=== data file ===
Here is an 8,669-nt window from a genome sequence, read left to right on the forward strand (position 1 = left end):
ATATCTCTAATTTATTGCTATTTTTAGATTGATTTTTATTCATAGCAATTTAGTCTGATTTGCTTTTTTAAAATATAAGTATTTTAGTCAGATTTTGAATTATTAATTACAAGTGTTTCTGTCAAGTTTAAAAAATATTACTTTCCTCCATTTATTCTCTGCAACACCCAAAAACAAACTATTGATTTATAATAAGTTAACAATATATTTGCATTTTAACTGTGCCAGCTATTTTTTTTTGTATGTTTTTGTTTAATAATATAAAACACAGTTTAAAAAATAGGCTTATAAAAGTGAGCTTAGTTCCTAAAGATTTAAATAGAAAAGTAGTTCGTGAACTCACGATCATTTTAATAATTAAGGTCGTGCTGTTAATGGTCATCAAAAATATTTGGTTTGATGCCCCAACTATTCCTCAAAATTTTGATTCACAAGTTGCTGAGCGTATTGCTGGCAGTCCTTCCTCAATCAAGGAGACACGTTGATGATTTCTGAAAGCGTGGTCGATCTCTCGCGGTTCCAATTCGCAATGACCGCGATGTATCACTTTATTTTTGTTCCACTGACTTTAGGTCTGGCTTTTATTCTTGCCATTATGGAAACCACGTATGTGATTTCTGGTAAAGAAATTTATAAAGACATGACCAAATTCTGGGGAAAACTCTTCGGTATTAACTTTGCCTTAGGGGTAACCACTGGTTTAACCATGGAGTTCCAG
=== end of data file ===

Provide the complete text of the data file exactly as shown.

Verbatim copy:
Here is an 8,669-nt window from a genome sequence, read left to right on the forward strand (position 1 = left end):
ATATCTCTAATTTATTGCTATTTTTAGATTGATTTTTATTCATAGCAATTTAGTCTGATTTGCTTTTTTAAAATATAAGTATTTTAGTCAGATTTTGAATTATTAATTACAAGTGTTTCTGTCAAGTTTAAAAAATATTACTTTCCTCCATTTATTCTCTGCAACACCCAAAAACAAACTATTGATTTATAATAAGTTAACAATATATTTGCATTTTAACTGTGCCAGCTATTTTTTTTTGTATGTTTTTGTTTAATAATATAAAACACAGTTTAAAAAATAGGCTTATAAAAGTGAGCTTAGTTCCTAAAGATTTAAATAGAAAAGTAGTTCGTGAACTCACGATCATTTTAATAATTAAGGTCGTGCTGTTAATGGTCATCAAAAATATTTGGTTTGATGCCCCAACTATTCCTCAAAATTTTGATTCACAAGTTGCTGAGCGTATTGCTGGCAGTCCTTCCTCAATCAAGGAGACACGTTGATGATTTCTGAAAGCGTGGTCGATCTCTCGCGGTTCCAATTCGCAATGACCGCGATGTATCACTTTATTTTTGTTCCACTGACTTTAGGTCTGGCTTTTATTCTTGCCATTATGGAAACCACGTATGTGATTTCTGGTAAAGAAATTTATAAAGACATGACCAAATTCTGGGGAAAACTCTTCGGTATTAACTTTGCCTTAGGGGTAACCACTGGTTTAACCATGGAGTTCCAG